A question about a recipe: Marcella Hazan's Tomato Sauce with Onion and Butter

Would it be weird to blend the tomatoes either before or after I make this sauce? I like my tomato sauce to be smoother than I can get by mashing them with the back of a spoon. I blend tomatoes to make a pizza sauce, so I thought maybe I could do the same for a cooked tomato sauce. If this is OK, would it be better to do before or I after I cook the sauce?

  • 3242 views
  • 6 Comments

5 Comments

Review our Code of Conduct
Don't send me emails about new comments
Stephanie Lucianovic

I have blended the tomatoes after cooking and it's just lovely. I have also not wanted to waste the onion and blended that in as well.

Review our Code of Conduct
Don't send me emails about new comments
Marcella Hazan
Marcella Hazan March 3, 2013

I am tempted to answer by asking, WHY? Why do you need a smoother sauce? The texture and irregularity of carefully cooked tomatoes are essential to the substance of their taste, to the volume and weight they contribute to the pasta with which they are combined. In this case, as in many others, the reliance on blending and processing erases the precious variations that are achieved through carefully executed hand cooking. As for the onion, I find it distracting. There is always someone around the kitchen who is happy to take it and eat it over bread. About pizza: I hate a sauce of pureed tomatoes over it. A real pizzaiolo bakes it with solid, cut-up pieces of San Marzano tomatoes.

Review our Code of Conduct
Don't send me emails about new comments

Voted the Best Reply!

WannabeBaker
WannabeBaker March 3, 2013

When I made this, the sauce seemed to have cooked down and thickened nicely. But then I poured it over spaghetti, and I found that really, the actual sauce itself was pretty thin, hardly clinging to my noodles (this was with adding some pasta cooking water), and separated from the tomato chunks. I hoped to thicken the overall sauce by pureeing it. It tasted good, but I would like a thicker overall sauce. Maybe I didn't cook it long enough? Or cooked it too long? I cooked it for exactly 45 minutes.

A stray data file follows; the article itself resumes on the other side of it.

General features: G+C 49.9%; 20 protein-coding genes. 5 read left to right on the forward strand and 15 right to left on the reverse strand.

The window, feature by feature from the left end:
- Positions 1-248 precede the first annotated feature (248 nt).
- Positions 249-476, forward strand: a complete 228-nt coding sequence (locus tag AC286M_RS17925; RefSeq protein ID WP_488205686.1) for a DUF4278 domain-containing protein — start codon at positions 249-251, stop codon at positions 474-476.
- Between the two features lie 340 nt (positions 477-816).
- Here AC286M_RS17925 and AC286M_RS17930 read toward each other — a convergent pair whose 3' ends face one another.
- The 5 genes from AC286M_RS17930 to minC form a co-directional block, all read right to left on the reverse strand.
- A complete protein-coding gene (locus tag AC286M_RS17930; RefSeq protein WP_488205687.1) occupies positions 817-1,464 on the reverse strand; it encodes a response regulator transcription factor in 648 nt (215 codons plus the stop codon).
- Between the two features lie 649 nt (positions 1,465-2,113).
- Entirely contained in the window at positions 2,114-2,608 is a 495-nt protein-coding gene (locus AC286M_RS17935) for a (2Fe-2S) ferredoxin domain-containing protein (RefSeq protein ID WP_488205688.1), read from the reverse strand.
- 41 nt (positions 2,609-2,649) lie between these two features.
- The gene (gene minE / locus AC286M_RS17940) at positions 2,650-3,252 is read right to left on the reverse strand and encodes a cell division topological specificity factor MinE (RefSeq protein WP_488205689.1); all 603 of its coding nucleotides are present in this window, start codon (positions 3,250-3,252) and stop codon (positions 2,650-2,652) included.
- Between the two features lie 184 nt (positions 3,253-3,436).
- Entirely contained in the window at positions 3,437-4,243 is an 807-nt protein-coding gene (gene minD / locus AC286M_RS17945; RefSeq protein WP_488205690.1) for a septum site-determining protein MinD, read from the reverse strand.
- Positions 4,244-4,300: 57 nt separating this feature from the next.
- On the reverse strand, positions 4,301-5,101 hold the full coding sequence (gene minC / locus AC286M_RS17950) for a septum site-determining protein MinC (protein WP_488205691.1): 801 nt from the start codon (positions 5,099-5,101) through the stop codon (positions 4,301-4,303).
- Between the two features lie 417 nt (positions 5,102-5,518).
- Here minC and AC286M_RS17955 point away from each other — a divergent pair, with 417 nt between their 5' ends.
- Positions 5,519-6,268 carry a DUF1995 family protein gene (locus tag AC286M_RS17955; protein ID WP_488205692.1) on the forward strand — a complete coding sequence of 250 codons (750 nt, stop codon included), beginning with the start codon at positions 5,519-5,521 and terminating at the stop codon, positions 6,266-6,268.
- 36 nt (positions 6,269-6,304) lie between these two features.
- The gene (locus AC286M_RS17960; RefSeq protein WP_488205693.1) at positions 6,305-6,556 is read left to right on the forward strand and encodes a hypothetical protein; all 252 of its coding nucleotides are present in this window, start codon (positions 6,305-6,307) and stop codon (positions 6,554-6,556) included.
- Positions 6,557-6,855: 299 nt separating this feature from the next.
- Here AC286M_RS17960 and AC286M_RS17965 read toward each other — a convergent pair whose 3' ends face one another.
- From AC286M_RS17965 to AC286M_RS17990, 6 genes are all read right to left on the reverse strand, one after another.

P.S. Pureed tomatoes and garlic for pizza sauce might not be authentic, but it is pretty darn tasty nonetheless.

Review our Code of Conduct
Don't send me emails about new comments
inpatskitchen
inpatskitchen March 3, 2013

When I make this sauce (or I guess it's a variation) I add a clove of garlic and then puree everything. I know it's not Ms. Hazan's original, but it's pretty darn good!

Marcella Hazan
Marcella Hazan March 3, 2013

Ever more mystifying! What is the sauce separate from the tomato chunks? If you cook it at a steady but gentle simmer, stirring from time to time, you will obtain a moderately dense and uniform sauce. Toss the drained pasta and finished sauce together very thoroughly, adding a pat of fresh butter. Spaghetti and penne or other short tubular pasta are preferable to noodles for this sauce. Forget the pasta water trick. It's ruining the sauce. Tomatoes are something you want to drain water from, not add to. Forty-five minutes is long enough, although you should be cooking not by the clock but by how it looks. What kind of tomatoes are you using? There are only two kinds for this sauce, genuine imported whole peeled San Marzano tomatoes, or fresh, firm, ripe, hand-peeled (not scalded) Roma or plum tomatoes.

Review our Code of Conduct
Don't send me emails about new comments
Frontalgirl
Frontalgirl March 4, 2013

I have always followed this recipe to the letter, and it comes out perfectly every time. So, no mucking about for me!

Review our Code of Conduct
Don't send me emails about new comments
Showing 5 out of 5 Comments Back to top
Recommended by Food52